WP Remote Case Study: Alex Moss. 5 years ago by Human Made
This accomplished agency also relies on WP Remote to do a lot of the leg work for the sites they managed, and they were kind enough to answer some of our questions.
Tell us about your business, what’s FireCask all about?
We’re a small digital agency based in Manchester, UK. We specialise in online marketing, content production and (of course) WordPress development.
How’s WP Remote adding value to your business?
It’s one of our favourite WordPress Lifehack tools! We don’t need to worry about logging into a lot of WP backends and update – now it’s all seamless within one control panel.
Do you have a WP Remote routine you can share with our readers?
Generally speaking our routine is that the first thing Monday morning at about 10am (though usually before) we go through all client sites and upgrade everything that we can through WP Remote.
We then keep an eye on it throughout the week for larger upgrades. So – for example – when WordPress 3.8 came out we upgraded our sites as soon as we were confident no problems would occur. Because we spend so much of our time in the backend of multiple WordPress sites, we can see updates in the admin bar that we review throughout the week and update either within that site independently or go back to WP Remote to update the plugin/theme on all sites.
Before upgrading we take backups of all sites, and test upgrading. We do take nightly backups for all clients, so for sites that it isn’t mission critical if the database is a few hours old, we just upgrade and rollback if necessary.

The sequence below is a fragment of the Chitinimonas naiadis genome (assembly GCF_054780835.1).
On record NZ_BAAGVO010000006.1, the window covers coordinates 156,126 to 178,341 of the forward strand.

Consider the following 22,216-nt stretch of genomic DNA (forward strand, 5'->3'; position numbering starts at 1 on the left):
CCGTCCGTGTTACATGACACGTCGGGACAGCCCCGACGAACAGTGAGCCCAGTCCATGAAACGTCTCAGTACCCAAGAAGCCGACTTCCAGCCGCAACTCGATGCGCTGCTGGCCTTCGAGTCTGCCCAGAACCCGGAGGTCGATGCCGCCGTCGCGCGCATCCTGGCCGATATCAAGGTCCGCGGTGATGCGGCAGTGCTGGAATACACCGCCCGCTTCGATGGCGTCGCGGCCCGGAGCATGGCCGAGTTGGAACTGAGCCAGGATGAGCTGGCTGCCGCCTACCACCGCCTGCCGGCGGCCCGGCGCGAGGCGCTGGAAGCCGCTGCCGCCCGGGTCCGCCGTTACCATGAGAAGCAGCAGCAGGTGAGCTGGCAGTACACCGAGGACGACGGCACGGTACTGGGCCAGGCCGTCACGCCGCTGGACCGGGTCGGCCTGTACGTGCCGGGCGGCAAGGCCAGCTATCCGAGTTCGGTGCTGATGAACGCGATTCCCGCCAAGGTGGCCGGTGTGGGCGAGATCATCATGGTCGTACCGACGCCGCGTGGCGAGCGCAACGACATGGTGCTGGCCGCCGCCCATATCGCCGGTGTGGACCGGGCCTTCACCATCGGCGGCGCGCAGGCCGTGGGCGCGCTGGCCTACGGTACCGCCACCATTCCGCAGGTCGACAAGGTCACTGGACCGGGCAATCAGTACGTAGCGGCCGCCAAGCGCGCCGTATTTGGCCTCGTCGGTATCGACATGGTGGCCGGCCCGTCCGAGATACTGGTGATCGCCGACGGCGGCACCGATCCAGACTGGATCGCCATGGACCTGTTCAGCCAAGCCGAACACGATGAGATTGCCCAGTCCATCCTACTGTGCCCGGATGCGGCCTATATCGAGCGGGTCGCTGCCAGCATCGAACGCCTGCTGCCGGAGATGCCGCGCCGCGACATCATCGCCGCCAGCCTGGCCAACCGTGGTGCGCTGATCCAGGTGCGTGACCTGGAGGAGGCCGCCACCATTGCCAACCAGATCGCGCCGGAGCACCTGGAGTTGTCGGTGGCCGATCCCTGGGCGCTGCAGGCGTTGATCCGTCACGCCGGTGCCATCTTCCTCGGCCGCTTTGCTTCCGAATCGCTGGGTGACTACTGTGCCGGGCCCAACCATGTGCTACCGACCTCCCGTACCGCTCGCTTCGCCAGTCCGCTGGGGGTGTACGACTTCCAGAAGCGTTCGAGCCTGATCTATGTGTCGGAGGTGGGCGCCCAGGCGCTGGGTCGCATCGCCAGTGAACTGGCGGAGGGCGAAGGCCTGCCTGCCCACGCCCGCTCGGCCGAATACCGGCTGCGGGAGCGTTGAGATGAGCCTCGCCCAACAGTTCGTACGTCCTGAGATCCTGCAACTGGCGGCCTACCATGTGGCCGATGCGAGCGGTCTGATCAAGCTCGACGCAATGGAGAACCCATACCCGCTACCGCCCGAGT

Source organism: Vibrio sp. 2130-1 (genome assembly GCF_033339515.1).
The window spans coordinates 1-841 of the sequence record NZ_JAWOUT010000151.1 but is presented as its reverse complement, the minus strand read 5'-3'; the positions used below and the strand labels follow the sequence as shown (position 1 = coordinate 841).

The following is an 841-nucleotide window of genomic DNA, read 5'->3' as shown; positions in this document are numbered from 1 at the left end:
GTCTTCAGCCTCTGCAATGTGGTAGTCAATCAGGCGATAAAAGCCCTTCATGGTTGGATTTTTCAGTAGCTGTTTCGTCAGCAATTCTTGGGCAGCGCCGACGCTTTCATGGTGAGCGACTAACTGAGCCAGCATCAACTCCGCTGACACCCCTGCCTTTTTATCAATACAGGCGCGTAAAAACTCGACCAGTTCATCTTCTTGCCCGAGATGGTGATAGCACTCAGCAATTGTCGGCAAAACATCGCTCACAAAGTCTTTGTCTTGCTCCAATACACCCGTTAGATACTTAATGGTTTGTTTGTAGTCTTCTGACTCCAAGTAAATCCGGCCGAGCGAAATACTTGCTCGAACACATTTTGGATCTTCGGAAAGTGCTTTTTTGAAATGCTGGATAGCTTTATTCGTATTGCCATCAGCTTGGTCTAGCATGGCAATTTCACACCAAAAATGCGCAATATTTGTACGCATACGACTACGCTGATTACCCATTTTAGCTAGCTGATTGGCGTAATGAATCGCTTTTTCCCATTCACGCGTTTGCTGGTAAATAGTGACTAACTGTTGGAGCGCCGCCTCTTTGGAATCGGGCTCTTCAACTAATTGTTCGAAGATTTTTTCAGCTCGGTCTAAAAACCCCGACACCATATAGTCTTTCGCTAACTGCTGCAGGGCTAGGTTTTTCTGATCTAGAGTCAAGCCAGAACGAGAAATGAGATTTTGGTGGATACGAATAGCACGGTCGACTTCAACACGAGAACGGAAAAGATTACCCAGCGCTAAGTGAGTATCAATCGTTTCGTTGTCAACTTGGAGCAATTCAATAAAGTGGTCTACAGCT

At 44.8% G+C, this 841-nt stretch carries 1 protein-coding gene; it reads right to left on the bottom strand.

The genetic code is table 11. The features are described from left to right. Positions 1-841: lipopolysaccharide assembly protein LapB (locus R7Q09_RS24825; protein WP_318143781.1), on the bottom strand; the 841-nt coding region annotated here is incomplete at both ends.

If you were to guess how much time WP Remote saves you every month, what would you estimate?
A lot! We have one site that for security reasons we cannot seem to upgrade via WP Remote. Generally that does take 5-10 minutes at a time. Going through our site list it must save probably 12 hours each month. Although each site can take around 5 minutes to update, this really adds up over time. 12 hours a month to us is now used more constructively :)
What WordPress pro tip do you think not enough people know about?
Well from an SEO standpoint we often see themes and plugins developed with PHP’s default redirection method. WordPress handles this better and more securely with wp_redirect(), so we use that instead.
Other than that, always check WordPress’ documentation for a function before writing it! Most common functions are already included within the WordPress core – and we’re always still discovering new ones – for example recently Rhys discovered download_url as a function, which saved a good hour or two of developmental time.
Finally, where can we find/follow you online?
A few places :)
Alex and his team are a perfect example of how WP Remote helps save users time, by providing an aggregated, clean and simple overview of your all your WordPress sites.